Patients who wore special video glasses during minor medical procedures such as biopsies or catheter placements were two and half times less anxious than patients who did not wear the glasses, according to recent research from the University of Rochester Medical Center, Rochester, N.Y.

The study's results were presented at the annual meeting of the Society for Interventional Radiology in San Diego.

"Our study — the first of its kind for interventional radiology treatments — puts a spin on using modern technology to provide a safe, potentially cost-effective strategy of reducing anxiety, which can help and improve patient care," David L. Waldman, M.D., lead author of the study, said in a statement accompanying the study's presentation. "Whether they were watching a children's movie or a nature show, patients wearing video glasses were successful at tuning out their surroundings. It's an effective distraction technique that helps focus the individual's attention away from the treatment."

The study involved 49 patients (33 men and 16 women, ages 18-87) who were undergoing an outpatient interventional radiology treatment, such as a biopsy or placement of a catheter in the arm or chest to receive medication for treating cancer or infection. Twenty-five of the patients donned video glasses prior to undergoing the treatment and 24 did not. Patients chose from among 20 videos, none of which were violent. All filled out a standard 20-question test called the State-Trait Anxiety Inventory Form Y before and after the procedure to assess their level of anxiety.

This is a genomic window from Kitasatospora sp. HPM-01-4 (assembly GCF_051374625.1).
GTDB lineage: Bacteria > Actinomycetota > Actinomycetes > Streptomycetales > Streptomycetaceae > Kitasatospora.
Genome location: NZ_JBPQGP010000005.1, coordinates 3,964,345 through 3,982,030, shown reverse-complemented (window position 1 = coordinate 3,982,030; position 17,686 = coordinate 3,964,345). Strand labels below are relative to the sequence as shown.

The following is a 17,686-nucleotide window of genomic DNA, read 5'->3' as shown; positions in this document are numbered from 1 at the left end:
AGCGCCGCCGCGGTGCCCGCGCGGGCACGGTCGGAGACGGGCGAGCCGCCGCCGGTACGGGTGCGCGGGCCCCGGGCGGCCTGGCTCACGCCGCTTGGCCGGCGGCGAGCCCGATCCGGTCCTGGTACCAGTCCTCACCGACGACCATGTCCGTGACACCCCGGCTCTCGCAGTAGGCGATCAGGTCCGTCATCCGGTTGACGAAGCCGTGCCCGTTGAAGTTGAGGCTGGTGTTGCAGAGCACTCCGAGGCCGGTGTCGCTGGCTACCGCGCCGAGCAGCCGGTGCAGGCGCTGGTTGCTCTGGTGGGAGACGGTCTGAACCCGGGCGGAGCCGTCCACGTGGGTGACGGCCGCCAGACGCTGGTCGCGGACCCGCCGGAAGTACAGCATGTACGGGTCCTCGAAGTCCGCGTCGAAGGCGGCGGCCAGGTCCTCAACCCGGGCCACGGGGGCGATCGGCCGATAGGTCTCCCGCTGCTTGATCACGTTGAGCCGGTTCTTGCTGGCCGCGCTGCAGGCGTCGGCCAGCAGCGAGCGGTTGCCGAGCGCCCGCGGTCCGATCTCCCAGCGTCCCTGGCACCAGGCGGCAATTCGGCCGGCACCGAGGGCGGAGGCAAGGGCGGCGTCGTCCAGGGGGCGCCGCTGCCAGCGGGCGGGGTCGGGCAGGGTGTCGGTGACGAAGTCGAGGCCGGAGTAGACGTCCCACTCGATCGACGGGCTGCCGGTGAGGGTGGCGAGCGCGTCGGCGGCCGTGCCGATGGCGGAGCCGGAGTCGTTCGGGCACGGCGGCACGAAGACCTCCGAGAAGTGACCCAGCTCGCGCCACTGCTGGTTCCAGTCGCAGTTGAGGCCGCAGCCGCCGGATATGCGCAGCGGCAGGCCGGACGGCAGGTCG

Patients who wore video glasses were 18.1 percent less anxious after the treatment than they were before, while those who didn't wear video glasses were only 7.5 percent less anxious afterward. The presence of the video glasses did not bother either the patient or the doctor, said Waldman. There was no significant effect on blood pressure, heart rate, respiratory rate, pain, procedure time, or amount of sedation or pain medication.

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